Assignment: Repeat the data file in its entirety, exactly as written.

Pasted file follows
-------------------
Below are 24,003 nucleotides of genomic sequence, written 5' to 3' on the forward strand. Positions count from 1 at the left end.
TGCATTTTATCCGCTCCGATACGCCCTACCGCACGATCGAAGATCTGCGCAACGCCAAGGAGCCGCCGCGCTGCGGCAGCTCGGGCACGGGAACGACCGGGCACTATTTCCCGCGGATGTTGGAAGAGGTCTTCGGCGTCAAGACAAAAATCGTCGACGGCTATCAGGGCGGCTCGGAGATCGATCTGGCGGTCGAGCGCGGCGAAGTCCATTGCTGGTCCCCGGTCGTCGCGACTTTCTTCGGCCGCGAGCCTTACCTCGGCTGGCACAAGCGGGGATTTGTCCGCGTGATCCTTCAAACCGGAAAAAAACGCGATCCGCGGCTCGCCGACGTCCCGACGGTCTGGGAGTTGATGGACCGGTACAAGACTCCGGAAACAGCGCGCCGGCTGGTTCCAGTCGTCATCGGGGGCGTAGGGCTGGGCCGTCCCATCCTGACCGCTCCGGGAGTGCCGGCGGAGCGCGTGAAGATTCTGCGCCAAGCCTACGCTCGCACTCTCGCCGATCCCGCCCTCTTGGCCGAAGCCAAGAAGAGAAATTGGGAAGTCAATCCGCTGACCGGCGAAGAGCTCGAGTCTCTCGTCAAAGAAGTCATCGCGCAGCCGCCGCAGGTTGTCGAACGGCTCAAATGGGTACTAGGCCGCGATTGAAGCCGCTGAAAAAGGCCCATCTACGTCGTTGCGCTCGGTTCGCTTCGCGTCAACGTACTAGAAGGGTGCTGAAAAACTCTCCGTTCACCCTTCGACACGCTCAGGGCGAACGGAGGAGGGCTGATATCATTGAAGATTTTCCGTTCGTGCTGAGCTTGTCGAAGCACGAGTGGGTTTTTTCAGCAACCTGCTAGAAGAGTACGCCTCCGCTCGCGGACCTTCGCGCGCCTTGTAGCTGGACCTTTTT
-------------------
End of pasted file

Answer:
Below are 24,003 nucleotides of genomic sequence, written 5' to 3' on the forward strand. Positions count from 1 at the left end.
TGCATTTTATCCGCTCCGATACGCCCTACCGCACGATCGAAGATCTGCGCAACGCCAAGGAGCCGCCGCGCTGCGGCAGCTCGGGCACGGGAACGACCGGGCACTATTTCCCGCGGATGTTGGAAGAGGTCTTCGGCGTCAAGACAAAAATCGTCGACGGCTATCAGGGCGGCTCGGAGATCGATCTGGCGGTCGAGCGCGGCGAAGTCCATTGCTGGTCCCCGGTCGTCGCGACTTTCTTCGGCCGCGAGCCTTACCTCGGCTGGCACAAGCGGGGATTTGTCCGCGTGATCCTTCAAACCGGAAAAAAACGCGATCCGCGGCTCGCCGACGTCCCGACGGTCTGGGAGTTGATGGACCGGTACAAGACTCCGGAAACAGCGCGCCGGCTGGTTCCAGTCGTCATCGGGGGCGTAGGGCTGGGCCGTCCCATCCTGACCGCTCCGGGAGTGCCGGCGGAGCGCGTGAAGATTCTGCGCCAAGCCTACGCTCGCACTCTCGCCGATCCCGCCCTCTTGGCCGAAGCCAAGAAGAGAAATTGGGAAGTCAATCCGCTGACCGGCGAAGAGCTCGAGTCTCTCGTCAAAGAAGTCATCGCGCAGCCGCCGCAGGTTGTCGAACGGCTCAAATGGGTACTAGGCCGCGATTGAAGCCGCTGAAAAAGGCCCATCTACGTCGTTGCGCTCGGTTCGCTTCGCGTCAACGTACTAGAAGGGTGCTGAAAAACTCTCCGTTCACCCTTCGACACGCTCAGGGCGAACGGAGGAGGGCTGATATCATTGAAGATTTTCCGTTCGTGCTGAGCTTGTCGAAGCACGAGTGGGTTTTTTCAGCAACCTGCTAGAAGAGTACGCCTCCGCTCGCGGACCTTCGCGCGCCTTGTAGCTGGACCTTTTT